As it turns out, Mike Matheny needed the Cardinals managerial job a lot more than Terry Francona did.
St. Louis’s new hire lost his 17-room house in Missouri and may yet owe more than $4 million due to bad real estate deals, the St. Louis Post-Dispatch reported Saturday.
Jack Wagman presents a very well researched and detailed account of how Matheny and his business partners suffered during the real estate downturn, costing Matheny both of his homes. Matheny currently lists his in-laws’ home as his address.
Matheny is expected to be one of the game’s lowest-paid managers, at something less than $750,000 annually, after replacing Tony La Russa, so he may remain in debt for the foreseeable future, depending on how the lawsuit goes. The Cardinals, though, knew all about these dealing when they hired him and still believed he was the right man for the job.
As for Matheny’s home, it’s currently listed online with a $2 million asking price. It has seven bedrooms, 10 baths, a practice baseball field and an indoor batting cage on 11 acres.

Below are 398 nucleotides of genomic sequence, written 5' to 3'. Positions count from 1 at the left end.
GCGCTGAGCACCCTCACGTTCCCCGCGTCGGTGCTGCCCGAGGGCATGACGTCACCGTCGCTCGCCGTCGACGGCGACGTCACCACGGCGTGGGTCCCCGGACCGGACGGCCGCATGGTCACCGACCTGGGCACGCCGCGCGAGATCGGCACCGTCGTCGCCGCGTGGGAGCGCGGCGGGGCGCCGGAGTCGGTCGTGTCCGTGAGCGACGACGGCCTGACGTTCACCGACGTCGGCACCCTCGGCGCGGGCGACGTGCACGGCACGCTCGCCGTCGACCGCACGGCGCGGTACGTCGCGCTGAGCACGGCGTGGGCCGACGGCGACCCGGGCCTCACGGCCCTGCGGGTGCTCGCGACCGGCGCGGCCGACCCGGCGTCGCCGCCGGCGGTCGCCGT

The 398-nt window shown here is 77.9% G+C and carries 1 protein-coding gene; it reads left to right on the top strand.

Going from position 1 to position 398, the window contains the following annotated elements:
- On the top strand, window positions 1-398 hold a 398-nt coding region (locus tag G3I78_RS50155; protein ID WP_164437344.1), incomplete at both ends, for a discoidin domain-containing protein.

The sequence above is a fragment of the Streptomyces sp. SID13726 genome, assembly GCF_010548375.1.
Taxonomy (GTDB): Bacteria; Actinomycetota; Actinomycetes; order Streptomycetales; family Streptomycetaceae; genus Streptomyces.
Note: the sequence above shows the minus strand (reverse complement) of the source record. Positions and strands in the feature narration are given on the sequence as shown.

For a few days, it looked like Aaron Judge was finally hitting his stride in the postseason. He was still striking out at a regular clip, piling more and more strikeouts atop the 16 he racked up in the Division Series, but he was mashing, too. He engineered a three-run homer during Game 3 of the Championship Series, followed by another blast and game-tying double in Game 4. His one-out double helped pad a five-run lead in Game 5, while his 425-footer off of Brad Peacock barely made a dent during a 7-1 loss in Game 6. And then Lance McCullers‘ curveball found and fooled him, as it did five of the 14 batters it met in Game 7:
The strikeout was Judge’s first of the evening and 27th since the start of the playoffs. No other major league batter has racked up that many strikeouts in a single postseason, though Alfonso Soriano’s 26-strikeout record in 2003 comes the closest. Within that record, Judge also collected three golden sombreros (four strikeouts in a single game), narrowly avoiding the dreaded platinum sombrero (five strikeouts in a single game).
It’s an unfortunate footnote to a spectacular year for the rookie outfielder, who decimated the competition with 52 home runs and 8.2 fWAR during the regular season and was a pivotal part of the Yankees’ playoff run. Thankfully, the image of McCullers’ curveball darting just under Judge’s bat won’t be the image that sticks with us for years to come. Instead, it’ll look something like this: